Forget the National Football Museum, and the FA Cup Hall of Fame. Get the Tate Gallery on the phone. A budding portrait painter by the name of Alex Lawless has suddenly become collectable, and notorious. Lawless, the Luton winger whose seminal work is a study of Sir Alex Ferguson, scored the goal which sent the Conference club into the fourth round and cost Stale Solbakken, Wolves' honest yet hapless manager, his job.
The Norwegian was sacked less than three hours after Wolves suffered their worst loss since they were beaten by Chorley Town of the Multipart League in 1986. Defeat by a team 59 places below them ensured Solbakken lasted just over six months at Molineux.
The Doncaster Rovers manager Dean Saunders was immediately installed as favourite to succeed him. Sean O'Driscoll, recently dismissed by Nottingham Forest, and Kenny Jackett, who has excelled on limited resources at Millwall, were also being mentioned as potential candidates.
After the game Solbakken had the air of a man awaiting bad news: "There will be a lot of questions about me, but that is normal. That is football. I have to take that pressure. It is no problem for me. We are on a bad run and I am sure this will be looked at with harder eyes."
The home fans who sang "you're an embarrassment" were stating the obvious. Lawless's defining moment, a volley from the edge of the box 45 seconds into the second half, was the least Luton deserved. Wolves could not even exploit the chaos of nine minutes' injury-time, the result of a wild kick by Slawomir Peszko to the face of JJ O'Donnell, which led to the Luton winger being taken off.
Solbakken's departure was an inevitable denouement to a proper Cup tie, which didn't require the fripperies of a Lethal Bizzle soundtrack, a patronising PR campaign or association with a gaseous American beer. In football terms it was staged in the land that time forgot.
Kenilworth Road, rather like the FA Cup itself, has known better times. It has been used by Luton since 1905, but the club have been looking to move since 1955. It is a place of ghosts, gripes and regrets.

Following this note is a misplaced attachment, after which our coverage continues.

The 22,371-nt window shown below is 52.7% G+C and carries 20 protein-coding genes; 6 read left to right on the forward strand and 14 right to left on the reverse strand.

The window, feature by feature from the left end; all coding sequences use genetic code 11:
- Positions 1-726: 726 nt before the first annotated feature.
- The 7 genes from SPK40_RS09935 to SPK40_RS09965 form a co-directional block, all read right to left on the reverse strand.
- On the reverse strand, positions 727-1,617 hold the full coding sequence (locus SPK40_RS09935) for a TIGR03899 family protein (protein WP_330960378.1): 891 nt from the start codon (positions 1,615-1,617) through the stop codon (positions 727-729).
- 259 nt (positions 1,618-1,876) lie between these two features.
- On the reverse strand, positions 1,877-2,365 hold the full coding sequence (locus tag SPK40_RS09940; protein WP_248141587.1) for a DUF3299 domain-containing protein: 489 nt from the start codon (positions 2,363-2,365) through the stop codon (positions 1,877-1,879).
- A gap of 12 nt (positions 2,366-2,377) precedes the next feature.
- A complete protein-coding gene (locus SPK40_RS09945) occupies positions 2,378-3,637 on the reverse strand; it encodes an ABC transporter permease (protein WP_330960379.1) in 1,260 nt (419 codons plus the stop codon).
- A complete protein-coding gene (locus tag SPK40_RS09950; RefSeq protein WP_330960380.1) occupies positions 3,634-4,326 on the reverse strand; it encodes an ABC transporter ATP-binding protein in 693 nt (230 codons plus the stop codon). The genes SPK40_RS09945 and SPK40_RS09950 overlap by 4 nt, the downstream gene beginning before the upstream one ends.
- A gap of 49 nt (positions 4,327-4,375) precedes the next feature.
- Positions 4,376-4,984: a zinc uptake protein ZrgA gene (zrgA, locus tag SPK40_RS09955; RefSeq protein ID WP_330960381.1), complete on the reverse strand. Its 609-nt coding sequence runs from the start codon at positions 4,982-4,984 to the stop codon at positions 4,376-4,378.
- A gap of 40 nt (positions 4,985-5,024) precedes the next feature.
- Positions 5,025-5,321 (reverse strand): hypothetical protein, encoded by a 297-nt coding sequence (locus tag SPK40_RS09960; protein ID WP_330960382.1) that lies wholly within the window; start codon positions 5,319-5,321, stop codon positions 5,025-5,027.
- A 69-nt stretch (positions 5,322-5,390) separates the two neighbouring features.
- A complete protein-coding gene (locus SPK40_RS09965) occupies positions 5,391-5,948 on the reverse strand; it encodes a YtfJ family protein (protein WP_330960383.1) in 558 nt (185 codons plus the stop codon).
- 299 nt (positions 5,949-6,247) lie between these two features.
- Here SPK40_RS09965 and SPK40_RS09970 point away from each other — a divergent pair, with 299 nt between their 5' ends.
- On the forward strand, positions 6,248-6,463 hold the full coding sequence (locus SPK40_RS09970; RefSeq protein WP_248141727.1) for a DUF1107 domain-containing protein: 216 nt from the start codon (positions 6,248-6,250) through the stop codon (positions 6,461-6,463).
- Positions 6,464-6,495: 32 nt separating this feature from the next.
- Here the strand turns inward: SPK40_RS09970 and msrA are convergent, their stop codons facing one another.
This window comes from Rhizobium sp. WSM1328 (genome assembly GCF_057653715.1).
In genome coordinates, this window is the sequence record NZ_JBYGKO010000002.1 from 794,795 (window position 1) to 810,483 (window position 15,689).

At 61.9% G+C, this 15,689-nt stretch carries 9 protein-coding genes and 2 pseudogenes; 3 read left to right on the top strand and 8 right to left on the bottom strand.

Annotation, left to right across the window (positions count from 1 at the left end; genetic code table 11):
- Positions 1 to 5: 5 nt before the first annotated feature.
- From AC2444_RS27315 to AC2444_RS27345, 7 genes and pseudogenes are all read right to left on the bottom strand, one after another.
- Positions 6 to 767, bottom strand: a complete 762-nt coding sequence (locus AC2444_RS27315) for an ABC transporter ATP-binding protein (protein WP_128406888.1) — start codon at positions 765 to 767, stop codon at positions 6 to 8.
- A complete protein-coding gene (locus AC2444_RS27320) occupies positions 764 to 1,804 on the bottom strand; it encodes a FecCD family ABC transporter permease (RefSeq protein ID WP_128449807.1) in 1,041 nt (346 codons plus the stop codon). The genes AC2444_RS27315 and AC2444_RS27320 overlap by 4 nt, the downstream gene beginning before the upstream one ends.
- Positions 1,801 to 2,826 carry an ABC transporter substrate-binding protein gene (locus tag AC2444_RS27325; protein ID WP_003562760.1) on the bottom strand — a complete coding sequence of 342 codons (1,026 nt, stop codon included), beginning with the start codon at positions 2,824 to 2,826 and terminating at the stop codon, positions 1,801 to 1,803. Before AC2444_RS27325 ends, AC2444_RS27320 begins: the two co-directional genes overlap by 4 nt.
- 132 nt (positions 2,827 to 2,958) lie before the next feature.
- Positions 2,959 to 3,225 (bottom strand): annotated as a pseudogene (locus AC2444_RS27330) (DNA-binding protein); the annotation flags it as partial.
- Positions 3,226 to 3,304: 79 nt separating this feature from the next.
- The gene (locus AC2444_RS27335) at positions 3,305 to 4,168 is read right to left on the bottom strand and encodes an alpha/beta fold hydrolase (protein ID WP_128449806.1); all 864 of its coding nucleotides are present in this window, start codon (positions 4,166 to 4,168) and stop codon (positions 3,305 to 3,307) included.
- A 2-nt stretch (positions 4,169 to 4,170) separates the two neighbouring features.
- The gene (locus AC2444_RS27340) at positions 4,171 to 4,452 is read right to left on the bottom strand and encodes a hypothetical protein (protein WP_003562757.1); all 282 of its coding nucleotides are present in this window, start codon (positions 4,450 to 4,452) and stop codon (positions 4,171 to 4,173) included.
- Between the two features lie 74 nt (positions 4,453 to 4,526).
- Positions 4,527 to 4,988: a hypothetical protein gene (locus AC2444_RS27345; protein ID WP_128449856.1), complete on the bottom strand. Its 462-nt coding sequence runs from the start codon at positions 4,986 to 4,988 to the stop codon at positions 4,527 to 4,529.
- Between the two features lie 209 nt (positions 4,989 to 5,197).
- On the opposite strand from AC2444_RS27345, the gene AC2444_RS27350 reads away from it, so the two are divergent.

A discarded bath littered the narrow alleyway leading to the David Preece stand, and a dead bird hung in the netting above the peculiar line of hospitality units, constructed when the notorious plastic pitch was in use a quarter of a century ago.
The stall selling straw boaters did not appear to be doing a roaring trade, but chairman Nick Owen, the patron saint of breakfast TV, was expectant as he pressed the flesh. This was a free shot at the adrenalin rush of an upset victory.
The Football League's 30-point deduction, unprecedented and unsustainable punishment for insolvency, is still being felt. Luton, a respected Championship club only six years ago, slid down three divisions in as many seasons, and have yet to rediscover their equilibrium.
The responsibility of offsetting three successive failures in the Conference play-offs falls to Paul Buckle, whose promising career surprisingly stalled at Bristol Rovers. "It's heart breaking to be out of the Football League, without doubt" he said. "This is such a proud moment."
The Conference is a more manageable League this season, because it lacks a nouveau riche club like Crawley or Fleetwood. Luton return to reality against Barrow at home on Tuesday, and will be under immediate pressure to convert games in hand into points. They have already signed three players in the January window and, in the words of managing director Gary Sweet, "promotion is more important than a few quid in the bank."
Luton have a history of spectacular mismanagement but Wolves are evidently set on making up for lost time. The sacking of Mick McCarthy was a Venkyesque error of judgement; his assistant Terry Connor unjustly took the blame for relegation from the Premier League, and Solbakken was out of his depth.
The blame lies with owner Steve Morgan and chief executive Jez Moxey, who is paid £1m a year to run a club with Premier League pretensions – and budget. Jamie O'Hara, whose weekly wage of £35,000 would fund the Luton squad for a fortnight, began portentously with an air shot.
Wolves impressed only in a 10-minute spell before half-time, when Mark Tyler made superb saves from Kevin Doyle and Bakary Sako. Their defensive frailties were effortlessly exposed by the pace and movement of Andre Gray, released by the Molineux Academy as a 13-year-old.
It was no surprise when a cross by Jon Shaw looped into the path of Lawless, whose volley from the edge of the box was picture perfect. Another timeless Cup tradition, the quixotic hero, had been observed. Another victim, Stolbakken, had been ensnared.
Luton (4-4-2): Tyler; Henry, Kovacs, Rowe-Turner, Taylor; Lawless, Smith, Mendy, O'Donnell (Fleetwood, 77); Gray (Rendell, 90), Shaw.
Wolves (4-4-2): Ikeme; Foley (Davis, 75), Johnson, Berra, Ward; Forde (Peszko, 67), O'Hara, Henry, Sako; Ebanks-Blake, Doyle (Cassidy, 68).
Referee: Geoff Eltingham.
Man of the match: Gray (Luton)
Match rating: 6/10
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